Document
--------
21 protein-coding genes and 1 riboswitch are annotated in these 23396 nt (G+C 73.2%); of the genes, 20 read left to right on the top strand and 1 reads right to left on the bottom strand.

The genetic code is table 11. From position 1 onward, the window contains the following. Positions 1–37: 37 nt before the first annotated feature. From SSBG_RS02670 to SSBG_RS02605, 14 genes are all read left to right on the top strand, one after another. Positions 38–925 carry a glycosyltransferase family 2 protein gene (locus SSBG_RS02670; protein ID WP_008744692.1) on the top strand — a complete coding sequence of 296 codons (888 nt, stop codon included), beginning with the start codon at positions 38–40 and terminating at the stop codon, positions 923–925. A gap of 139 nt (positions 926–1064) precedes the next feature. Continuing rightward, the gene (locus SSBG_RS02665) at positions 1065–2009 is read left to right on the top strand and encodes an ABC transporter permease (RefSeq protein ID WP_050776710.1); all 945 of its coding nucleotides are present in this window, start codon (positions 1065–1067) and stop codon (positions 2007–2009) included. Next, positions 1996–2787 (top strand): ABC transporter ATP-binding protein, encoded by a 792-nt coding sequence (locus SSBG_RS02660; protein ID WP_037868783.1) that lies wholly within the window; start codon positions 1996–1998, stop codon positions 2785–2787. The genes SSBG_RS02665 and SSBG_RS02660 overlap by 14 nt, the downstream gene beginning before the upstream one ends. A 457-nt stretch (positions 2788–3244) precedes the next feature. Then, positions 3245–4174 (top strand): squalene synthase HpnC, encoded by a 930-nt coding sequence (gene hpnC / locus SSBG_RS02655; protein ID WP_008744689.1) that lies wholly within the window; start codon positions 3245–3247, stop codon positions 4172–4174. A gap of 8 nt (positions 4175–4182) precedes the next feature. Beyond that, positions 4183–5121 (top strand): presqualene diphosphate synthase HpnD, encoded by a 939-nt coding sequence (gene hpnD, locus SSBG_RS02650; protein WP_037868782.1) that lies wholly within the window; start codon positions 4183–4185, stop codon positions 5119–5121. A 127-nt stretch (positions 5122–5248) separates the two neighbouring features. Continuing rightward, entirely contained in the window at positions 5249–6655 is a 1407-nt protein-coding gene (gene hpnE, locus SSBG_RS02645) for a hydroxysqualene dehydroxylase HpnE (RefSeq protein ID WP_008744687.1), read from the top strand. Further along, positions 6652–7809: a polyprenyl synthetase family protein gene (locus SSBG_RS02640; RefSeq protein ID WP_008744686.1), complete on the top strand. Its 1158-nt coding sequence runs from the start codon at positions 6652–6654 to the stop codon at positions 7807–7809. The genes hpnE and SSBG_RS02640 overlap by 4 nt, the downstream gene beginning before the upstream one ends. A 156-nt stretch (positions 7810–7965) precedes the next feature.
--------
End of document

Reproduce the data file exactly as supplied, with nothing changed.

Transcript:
21 protein-coding genes and 1 riboswitch are annotated in these 23396 nt (G+C 73.2%); of the genes, 20 read left to right on the top strand and 1 reads right to left on the bottom strand.

The genetic code is table 11. From position 1 onward, the window contains the following. Positions 1–37: 37 nt before the first annotated feature. From SSBG_RS02670 to SSBG_RS02605, 14 genes are all read left to right on the top strand, one after another. Positions 38–925 carry a glycosyltransferase family 2 protein gene (locus SSBG_RS02670; protein ID WP_008744692.1) on the top strand — a complete coding sequence of 296 codons (888 nt, stop codon included), beginning with the start codon at positions 38–40 and terminating at the stop codon, positions 923–925. A gap of 139 nt (positions 926–1064) precedes the next feature. Continuing rightward, the gene (locus SSBG_RS02665) at positions 1065–2009 is read left to right on the top strand and encodes an ABC transporter permease (RefSeq protein ID WP_050776710.1); all 945 of its coding nucleotides are present in this window, start codon (positions 1065–1067) and stop codon (positions 2007–2009) included. Next, positions 1996–2787 (top strand): ABC transporter ATP-binding protein, encoded by a 792-nt coding sequence (locus SSBG_RS02660; protein ID WP_037868783.1) that lies wholly within the window; start codon positions 1996–1998, stop codon positions 2785–2787. The genes SSBG_RS02665 and SSBG_RS02660 overlap by 14 nt, the downstream gene beginning before the upstream one ends. A 457-nt stretch (positions 2788–3244) precedes the next feature. Then, positions 3245–4174 (top strand): squalene synthase HpnC, encoded by a 930-nt coding sequence (gene hpnC / locus SSBG_RS02655; protein ID WP_008744689.1) that lies wholly within the window; start codon positions 3245–3247, stop codon positions 4172–4174. A gap of 8 nt (positions 4175–4182) precedes the next feature. Beyond that, positions 4183–5121 (top strand): presqualene diphosphate synthase HpnD, encoded by a 939-nt coding sequence (gene hpnD, locus SSBG_RS02650; protein WP_037868782.1) that lies wholly within the window; start codon positions 4183–4185, stop codon positions 5119–5121. A 127-nt stretch (positions 5122–5248) separates the two neighbouring features. Continuing rightward, entirely contained in the window at positions 5249–6655 is a 1407-nt protein-coding gene (gene hpnE, locus SSBG_RS02645) for a hydroxysqualene dehydroxylase HpnE (RefSeq protein ID WP_008744687.1), read from the top strand. Further along, positions 6652–7809: a polyprenyl synthetase family protein gene (locus SSBG_RS02640; RefSeq protein ID WP_008744686.1), complete on the top strand. Its 1158-nt coding sequence runs from the start codon at positions 6652–6654 to the stop codon at positions 7807–7809. The genes hpnE and SSBG_RS02640 overlap by 4 nt, the downstream gene beginning before the upstream one ends. A 156-nt stretch (positions 7810–7965) precedes the next feature.